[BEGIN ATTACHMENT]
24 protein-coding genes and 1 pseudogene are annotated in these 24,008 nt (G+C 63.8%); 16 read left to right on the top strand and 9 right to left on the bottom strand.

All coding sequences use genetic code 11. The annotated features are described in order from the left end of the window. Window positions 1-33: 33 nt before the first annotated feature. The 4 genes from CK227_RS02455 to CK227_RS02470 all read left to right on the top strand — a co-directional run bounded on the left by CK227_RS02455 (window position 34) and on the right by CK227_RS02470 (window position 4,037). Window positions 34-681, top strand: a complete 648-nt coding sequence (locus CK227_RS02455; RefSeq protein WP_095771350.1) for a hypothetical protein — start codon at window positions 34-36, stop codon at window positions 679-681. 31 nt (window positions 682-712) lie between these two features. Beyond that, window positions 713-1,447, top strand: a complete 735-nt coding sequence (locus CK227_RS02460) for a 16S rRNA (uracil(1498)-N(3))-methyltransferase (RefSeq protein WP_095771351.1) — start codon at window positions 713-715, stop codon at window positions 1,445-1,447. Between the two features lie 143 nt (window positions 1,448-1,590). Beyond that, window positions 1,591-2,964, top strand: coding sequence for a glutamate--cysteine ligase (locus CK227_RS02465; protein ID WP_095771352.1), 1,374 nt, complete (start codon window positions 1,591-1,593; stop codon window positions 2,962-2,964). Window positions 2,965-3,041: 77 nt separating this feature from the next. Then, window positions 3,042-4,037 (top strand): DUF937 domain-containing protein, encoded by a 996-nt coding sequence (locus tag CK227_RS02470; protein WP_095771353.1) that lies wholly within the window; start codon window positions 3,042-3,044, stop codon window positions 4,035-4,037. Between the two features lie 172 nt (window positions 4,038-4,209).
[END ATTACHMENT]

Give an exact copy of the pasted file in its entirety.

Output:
24 protein-coding genes and 1 pseudogene are annotated in these 24,008 nt (G+C 63.8%); 16 read left to right on the top strand and 9 right to left on the bottom strand.

All coding sequences use genetic code 11. The annotated features are described in order from the left end of the window. Window positions 1-33: 33 nt before the first annotated feature. The 4 genes from CK227_RS02455 to CK227_RS02470 all read left to right on the top strand — a co-directional run bounded on the left by CK227_RS02455 (window position 34) and on the right by CK227_RS02470 (window position 4,037). Window positions 34-681, top strand: a complete 648-nt coding sequence (locus CK227_RS02455; RefSeq protein WP_095771350.1) for a hypothetical protein — start codon at window positions 34-36, stop codon at window positions 679-681. 31 nt (window positions 682-712) lie between these two features. Beyond that, window positions 713-1,447, top strand: a complete 735-nt coding sequence (locus CK227_RS02460) for a 16S rRNA (uracil(1498)-N(3))-methyltransferase (RefSeq protein WP_095771351.1) — start codon at window positions 713-715, stop codon at window positions 1,445-1,447. Between the two features lie 143 nt (window positions 1,448-1,590). Beyond that, window positions 1,591-2,964, top strand: coding sequence for a glutamate--cysteine ligase (locus CK227_RS02465; protein ID WP_095771352.1), 1,374 nt, complete (start codon window positions 1,591-1,593; stop codon window positions 2,962-2,964). Window positions 2,965-3,041: 77 nt separating this feature from the next. Then, window positions 3,042-4,037 (top strand): DUF937 domain-containing protein, encoded by a 996-nt coding sequence (locus tag CK227_RS02470; protein WP_095771353.1) that lies wholly within the window; start codon window positions 3,042-3,044, stop codon window positions 4,035-4,037. Between the two features lie 172 nt (window positions 4,038-4,209).